Daily Archives: August 29, 2014

The Sun Online and solar activity. August 29, 2014

A halo CME was observed in SOHO/LASCO C2 and STEREO B/COR2 imagery, with first measurements at 17:36 UT and 17:54 UT on August 28 respectively. The apparent width is estimated to be 210 degrees. This CME is related to a backsided event and as such is not Earth directed.


The Wizard Nebula 

 Image Credit & Copyright: Michael Miller

 Open star cluster NGC 7380 is still embedded in its natal cloud of interstellar gas and dust popularly known as the Wizard Nebula. Seen with foreground and background stars along the plane of our Milky Way galaxy it lies some 8,000 light-years distant, toward the constellation Cepheus. A full moon would easily fit inside this telescopic view of the 4 million year young cluster and associated nebula, normally much too faint to be seen by eye. Made with telescope and camera firmly planted on Earth, the image reveals multi light-year sized shapes and structures within the Wizard in a color palette made popular in Hubble Space Telescope images. Recorded with narrowband filters, the visible wavelength light from the nebula’s hydrogen, oxygen, and sulfur atoms is transformed into green, blue, and red colors in the final digital composite.

APOD NASA 29-Aug-14

Helix Nebula in Aquarius

cf1f3ae774d06d2f07424b4c1c38cd1f.1824x0_q100_watermark_watermark_opacity-16_watermark_position-4_watermark_text-Copyright Stefan Westphal
The Helix Nebula, also known as The HelixNGC 7293, is a large planetary nebula (PN) located in the constellation Aquarius. Discovered by Karl Ludwig Harding, probably before 1824, this object is one of the closest to the Earth of all the bright planetary nebulae. The estimated distance is about 215 parsecs or 700 light-years. It is similar in appearance to the Cat’s Eye Nebula and the Ring Nebula, whose size, age, and physical characteristics are similar to the Dumbbell Nebula, varying only in its relative proximity and the appearance from the equatorial viewing angle.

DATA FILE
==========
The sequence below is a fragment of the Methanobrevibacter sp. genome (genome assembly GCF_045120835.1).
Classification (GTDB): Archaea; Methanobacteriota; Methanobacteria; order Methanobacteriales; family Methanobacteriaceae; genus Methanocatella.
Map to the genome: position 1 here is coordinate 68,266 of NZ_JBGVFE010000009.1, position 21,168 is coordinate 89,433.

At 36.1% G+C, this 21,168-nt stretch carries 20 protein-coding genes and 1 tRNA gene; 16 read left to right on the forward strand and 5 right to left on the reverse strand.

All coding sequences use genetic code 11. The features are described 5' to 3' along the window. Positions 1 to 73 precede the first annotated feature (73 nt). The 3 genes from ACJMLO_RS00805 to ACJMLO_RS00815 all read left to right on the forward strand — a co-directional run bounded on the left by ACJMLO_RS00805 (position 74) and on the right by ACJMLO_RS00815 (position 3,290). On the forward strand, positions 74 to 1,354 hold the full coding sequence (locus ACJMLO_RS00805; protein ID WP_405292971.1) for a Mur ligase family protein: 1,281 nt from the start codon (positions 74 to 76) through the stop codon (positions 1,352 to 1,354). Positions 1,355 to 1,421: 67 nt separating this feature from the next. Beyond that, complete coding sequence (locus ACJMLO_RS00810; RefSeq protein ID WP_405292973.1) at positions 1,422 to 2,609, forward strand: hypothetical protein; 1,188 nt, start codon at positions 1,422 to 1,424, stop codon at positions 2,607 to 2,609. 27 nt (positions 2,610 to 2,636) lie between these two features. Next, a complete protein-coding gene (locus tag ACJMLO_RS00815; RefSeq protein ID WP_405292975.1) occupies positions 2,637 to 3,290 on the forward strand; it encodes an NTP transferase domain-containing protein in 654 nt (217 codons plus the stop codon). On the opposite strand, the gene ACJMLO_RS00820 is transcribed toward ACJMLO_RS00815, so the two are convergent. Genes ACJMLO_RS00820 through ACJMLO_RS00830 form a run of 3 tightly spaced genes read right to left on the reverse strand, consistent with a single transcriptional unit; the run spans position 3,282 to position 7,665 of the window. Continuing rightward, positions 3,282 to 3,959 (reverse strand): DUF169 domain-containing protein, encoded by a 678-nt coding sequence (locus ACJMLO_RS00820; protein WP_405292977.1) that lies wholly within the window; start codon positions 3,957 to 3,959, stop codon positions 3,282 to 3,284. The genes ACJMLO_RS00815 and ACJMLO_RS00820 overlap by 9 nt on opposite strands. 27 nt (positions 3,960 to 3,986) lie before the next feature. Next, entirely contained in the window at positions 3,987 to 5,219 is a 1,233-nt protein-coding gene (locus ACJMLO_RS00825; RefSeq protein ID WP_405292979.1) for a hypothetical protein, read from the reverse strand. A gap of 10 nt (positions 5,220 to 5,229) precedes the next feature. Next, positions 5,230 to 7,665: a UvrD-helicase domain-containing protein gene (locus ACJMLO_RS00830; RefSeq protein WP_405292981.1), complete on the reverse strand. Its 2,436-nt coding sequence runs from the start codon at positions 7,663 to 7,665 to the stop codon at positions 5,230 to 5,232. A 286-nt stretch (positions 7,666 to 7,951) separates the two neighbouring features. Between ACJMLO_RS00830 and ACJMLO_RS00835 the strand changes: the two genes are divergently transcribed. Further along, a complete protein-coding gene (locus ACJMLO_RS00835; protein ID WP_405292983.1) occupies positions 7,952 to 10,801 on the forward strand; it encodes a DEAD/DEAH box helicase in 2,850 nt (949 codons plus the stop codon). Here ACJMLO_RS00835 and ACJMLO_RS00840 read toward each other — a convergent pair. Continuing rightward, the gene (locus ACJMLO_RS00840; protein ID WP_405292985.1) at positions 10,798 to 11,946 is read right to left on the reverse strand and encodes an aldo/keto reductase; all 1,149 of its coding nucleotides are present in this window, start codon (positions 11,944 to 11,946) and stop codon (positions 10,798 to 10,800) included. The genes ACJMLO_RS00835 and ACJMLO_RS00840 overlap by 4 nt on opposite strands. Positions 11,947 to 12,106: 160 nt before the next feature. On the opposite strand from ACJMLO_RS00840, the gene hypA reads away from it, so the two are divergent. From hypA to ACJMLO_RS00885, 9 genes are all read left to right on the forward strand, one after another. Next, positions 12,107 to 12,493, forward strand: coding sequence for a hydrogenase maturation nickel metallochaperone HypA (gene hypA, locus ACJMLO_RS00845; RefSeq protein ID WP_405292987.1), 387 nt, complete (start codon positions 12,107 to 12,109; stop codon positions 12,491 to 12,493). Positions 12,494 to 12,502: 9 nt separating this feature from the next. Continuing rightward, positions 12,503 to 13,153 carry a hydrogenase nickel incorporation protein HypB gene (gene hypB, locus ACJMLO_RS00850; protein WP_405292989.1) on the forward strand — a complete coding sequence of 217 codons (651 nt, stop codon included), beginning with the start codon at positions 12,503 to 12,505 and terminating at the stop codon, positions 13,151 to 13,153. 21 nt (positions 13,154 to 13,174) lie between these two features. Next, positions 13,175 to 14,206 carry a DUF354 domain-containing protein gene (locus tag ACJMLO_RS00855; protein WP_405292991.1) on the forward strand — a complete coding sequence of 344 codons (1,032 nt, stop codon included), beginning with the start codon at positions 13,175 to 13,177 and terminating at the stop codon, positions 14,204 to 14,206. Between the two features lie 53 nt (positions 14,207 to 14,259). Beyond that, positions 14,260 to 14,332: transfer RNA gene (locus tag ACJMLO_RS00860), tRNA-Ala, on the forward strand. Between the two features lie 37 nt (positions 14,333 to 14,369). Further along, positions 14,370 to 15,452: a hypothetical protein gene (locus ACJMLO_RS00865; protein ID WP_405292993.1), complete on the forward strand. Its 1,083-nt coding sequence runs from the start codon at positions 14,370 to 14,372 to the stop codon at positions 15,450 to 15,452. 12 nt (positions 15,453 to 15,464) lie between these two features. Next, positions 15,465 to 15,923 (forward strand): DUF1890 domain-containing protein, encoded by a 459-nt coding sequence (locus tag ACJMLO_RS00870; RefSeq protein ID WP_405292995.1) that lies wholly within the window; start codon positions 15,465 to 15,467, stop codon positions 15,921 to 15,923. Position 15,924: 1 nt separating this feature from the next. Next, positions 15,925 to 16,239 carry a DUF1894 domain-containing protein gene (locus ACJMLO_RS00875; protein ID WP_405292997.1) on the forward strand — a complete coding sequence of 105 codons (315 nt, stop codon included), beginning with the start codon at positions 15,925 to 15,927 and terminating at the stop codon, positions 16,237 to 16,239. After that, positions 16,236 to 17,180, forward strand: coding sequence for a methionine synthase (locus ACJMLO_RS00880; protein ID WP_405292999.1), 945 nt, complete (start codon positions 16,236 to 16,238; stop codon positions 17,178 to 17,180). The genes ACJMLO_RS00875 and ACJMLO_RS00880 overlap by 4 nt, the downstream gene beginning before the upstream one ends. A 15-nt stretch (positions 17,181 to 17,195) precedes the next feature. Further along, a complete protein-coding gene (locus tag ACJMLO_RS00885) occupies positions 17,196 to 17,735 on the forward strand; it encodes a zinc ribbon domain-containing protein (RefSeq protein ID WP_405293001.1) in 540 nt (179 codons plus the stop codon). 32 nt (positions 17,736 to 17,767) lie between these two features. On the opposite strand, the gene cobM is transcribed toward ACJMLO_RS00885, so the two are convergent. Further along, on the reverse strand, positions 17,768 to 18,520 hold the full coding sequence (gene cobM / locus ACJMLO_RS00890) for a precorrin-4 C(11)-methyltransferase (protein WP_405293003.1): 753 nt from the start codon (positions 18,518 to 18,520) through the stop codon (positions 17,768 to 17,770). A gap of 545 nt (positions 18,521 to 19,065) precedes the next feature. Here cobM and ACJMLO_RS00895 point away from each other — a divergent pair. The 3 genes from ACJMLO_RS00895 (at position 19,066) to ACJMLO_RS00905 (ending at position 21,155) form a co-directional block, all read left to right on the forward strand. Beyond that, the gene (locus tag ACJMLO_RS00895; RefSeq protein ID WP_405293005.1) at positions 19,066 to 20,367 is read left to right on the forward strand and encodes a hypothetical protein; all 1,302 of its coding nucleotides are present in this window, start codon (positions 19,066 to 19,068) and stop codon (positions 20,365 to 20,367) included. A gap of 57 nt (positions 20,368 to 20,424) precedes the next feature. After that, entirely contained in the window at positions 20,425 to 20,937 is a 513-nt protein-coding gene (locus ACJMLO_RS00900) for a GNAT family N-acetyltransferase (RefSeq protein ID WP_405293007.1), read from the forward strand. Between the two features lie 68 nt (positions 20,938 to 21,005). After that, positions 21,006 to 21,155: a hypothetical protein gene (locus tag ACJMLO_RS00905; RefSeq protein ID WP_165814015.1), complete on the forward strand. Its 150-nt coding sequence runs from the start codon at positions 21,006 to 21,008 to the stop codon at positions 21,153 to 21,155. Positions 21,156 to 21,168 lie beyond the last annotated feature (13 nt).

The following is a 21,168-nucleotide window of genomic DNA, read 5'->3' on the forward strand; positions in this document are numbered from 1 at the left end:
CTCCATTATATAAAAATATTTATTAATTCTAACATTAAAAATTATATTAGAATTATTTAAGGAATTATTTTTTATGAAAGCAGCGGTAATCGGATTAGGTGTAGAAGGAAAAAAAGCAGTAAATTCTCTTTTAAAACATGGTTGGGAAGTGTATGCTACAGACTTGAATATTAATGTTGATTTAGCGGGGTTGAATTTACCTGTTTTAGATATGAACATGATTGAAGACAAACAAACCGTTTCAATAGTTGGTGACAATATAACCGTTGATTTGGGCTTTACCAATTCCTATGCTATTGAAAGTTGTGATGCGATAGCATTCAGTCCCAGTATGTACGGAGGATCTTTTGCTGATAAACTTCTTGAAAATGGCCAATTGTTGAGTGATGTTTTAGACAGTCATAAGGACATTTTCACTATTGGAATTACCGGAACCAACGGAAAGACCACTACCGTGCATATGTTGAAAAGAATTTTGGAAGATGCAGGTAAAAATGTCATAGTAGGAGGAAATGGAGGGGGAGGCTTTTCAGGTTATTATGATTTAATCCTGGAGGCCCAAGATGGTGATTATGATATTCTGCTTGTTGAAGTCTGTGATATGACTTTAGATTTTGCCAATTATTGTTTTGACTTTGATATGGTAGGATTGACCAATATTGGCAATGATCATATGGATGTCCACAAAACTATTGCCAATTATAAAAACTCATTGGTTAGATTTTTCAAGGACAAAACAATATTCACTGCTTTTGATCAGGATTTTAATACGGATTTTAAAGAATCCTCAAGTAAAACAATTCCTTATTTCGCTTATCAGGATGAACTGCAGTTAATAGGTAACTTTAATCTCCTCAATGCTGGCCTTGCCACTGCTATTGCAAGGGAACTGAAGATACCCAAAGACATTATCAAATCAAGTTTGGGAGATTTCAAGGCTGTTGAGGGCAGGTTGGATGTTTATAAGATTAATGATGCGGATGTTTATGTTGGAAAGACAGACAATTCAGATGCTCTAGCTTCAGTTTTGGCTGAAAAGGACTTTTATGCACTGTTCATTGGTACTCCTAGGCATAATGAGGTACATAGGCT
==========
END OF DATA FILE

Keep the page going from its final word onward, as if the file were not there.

Imaging telescopes or lenses: Orion Optics UK SPX 250
Imaging cameras: Artemis Atik 383L+
Mounts: Vixen New Atlux + Skysensor 2000
Guiding telescopes or lenses: Orion Optics UK SPX 250
Guiding cameras: M-Gen Guiding Kamera
Focal reducers: GPU Komakorrektor
Software: DSS, Fitswork
Filters: Baader Planetarium 36mm Luminance, Baader Planetarium 36mm Red, Baader Planetarium 36mm Green, Baader Planetarium 36mm Blue
Accessories: Lacerta MGEN2, Lacerta OAG
Dates: Aug. 6, 2013, Aug. 7, 2013
Locations: Emberger Alm
Baader Planetarium 36mm Blue: 5×360″ -15C bin 1×1
Baader Planetarium 36mm Green: 5×360″ -15C bin 1×1
Baader Planetarium 36mm Luminance: 10×360″ -15C bin 1×1
Baader Planetarium 36mm Red: 6×360″ -15C bin 1×1
Integration: 2.6 hours
Darks: ~4
Flats: ~25

Author: Stefan Westphal
AstroPhotography of the day by SPONLI 29 Aug 2014